European Commission releases communication on building a data-driven economy, calling for a rapid conclusion to data-protection reform
In July, the European Commission (‘Commission’) published a communication titled “Towards a thriving data-driven economy” (‘Communication’), setting out the conditions that it believes are needed to establish a single market for big data and cloud computing. The Communication recognizes that the current legal environment is overly complex, creating “entry barriers to SMEs and [stifling] innovation.” In a press statement, the Commission also called for governments to “embrace the potential of Big Data.”
The Communication follows the European Council’s conclusions of 2013, which identified the digital economy, innovation and services as potential growth areas. The Commission recognizes that for “a new industrial revolution driven by digital data, computation and automation,” the EU needs a data-friendly legal framework and improved infrastructure.
Citing statistics about the amount of data being generated worldwide, the Commission believes that reform of EU data-protection laws and the adoption of Network and Information Security Directive will ensure a “high level of trust fundamental for a thriving data-driven economy.” To this end, the Commission seeks a rapid conclusion to the legislative process.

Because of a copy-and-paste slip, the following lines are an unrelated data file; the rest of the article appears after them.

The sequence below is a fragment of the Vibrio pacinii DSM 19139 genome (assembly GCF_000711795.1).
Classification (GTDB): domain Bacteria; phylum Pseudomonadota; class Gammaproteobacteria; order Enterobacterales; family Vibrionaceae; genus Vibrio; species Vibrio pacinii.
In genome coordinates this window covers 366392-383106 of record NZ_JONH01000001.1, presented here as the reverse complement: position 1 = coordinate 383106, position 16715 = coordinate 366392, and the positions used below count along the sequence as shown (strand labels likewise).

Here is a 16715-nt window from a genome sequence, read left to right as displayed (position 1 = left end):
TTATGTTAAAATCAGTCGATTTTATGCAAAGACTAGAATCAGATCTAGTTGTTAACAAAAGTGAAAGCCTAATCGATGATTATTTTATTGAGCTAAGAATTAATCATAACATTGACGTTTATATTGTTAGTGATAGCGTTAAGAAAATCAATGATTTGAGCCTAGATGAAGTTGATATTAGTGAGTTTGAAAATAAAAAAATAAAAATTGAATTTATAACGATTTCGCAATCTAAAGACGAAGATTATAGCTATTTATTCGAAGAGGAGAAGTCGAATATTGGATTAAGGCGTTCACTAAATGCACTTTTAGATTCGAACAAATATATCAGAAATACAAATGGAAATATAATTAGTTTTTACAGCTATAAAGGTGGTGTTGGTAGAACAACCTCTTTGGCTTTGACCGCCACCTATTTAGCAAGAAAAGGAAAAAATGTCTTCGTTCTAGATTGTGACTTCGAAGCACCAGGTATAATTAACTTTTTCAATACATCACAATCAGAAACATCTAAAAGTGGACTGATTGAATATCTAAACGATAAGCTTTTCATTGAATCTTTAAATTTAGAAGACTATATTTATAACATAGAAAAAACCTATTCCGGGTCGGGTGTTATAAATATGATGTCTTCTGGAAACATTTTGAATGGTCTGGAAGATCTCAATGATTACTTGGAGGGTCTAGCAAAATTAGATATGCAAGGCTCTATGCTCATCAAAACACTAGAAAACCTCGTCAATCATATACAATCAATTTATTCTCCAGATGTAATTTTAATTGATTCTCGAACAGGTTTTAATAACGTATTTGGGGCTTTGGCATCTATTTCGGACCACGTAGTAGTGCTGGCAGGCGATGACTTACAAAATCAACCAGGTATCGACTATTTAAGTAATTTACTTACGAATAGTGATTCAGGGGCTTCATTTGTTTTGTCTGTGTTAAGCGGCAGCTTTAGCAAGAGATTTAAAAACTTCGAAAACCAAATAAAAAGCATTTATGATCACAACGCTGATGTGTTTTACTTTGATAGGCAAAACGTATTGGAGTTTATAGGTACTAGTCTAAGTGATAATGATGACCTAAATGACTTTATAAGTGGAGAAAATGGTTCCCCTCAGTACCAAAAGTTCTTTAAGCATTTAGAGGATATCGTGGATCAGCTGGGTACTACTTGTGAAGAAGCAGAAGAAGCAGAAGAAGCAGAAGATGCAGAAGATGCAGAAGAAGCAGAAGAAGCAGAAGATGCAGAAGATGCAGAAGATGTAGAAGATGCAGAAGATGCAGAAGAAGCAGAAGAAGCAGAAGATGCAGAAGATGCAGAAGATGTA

The Commission’s vision of a data-driven economy is founded on the availability of reliable and interoperable datasets and enabling infrastructure, facilitating value and using Big Data over a range of applications.
To achieve a data-driven economy, coordination among Member States and the EU is necessary. The key framework conditions are digital entrepreneurship, open data incubators, developing a skills base, a data market monitoring tool and the identification of sectorial priorities, and ensuring the availability of infrastructure for a data-driven economy, along with addressing regulatory issues relating to consumer and data protection, including data-mining and security.
In an atmosphere of increasingly complex regulation anticipated by the Draft Data Protection Regulation and rulings of Europe’s senior courts, a positive slant on the use of data should be refreshing to organisations that depend on it in their operations. The test for the recommendations will be in how the Commission and the EU seek to implement them.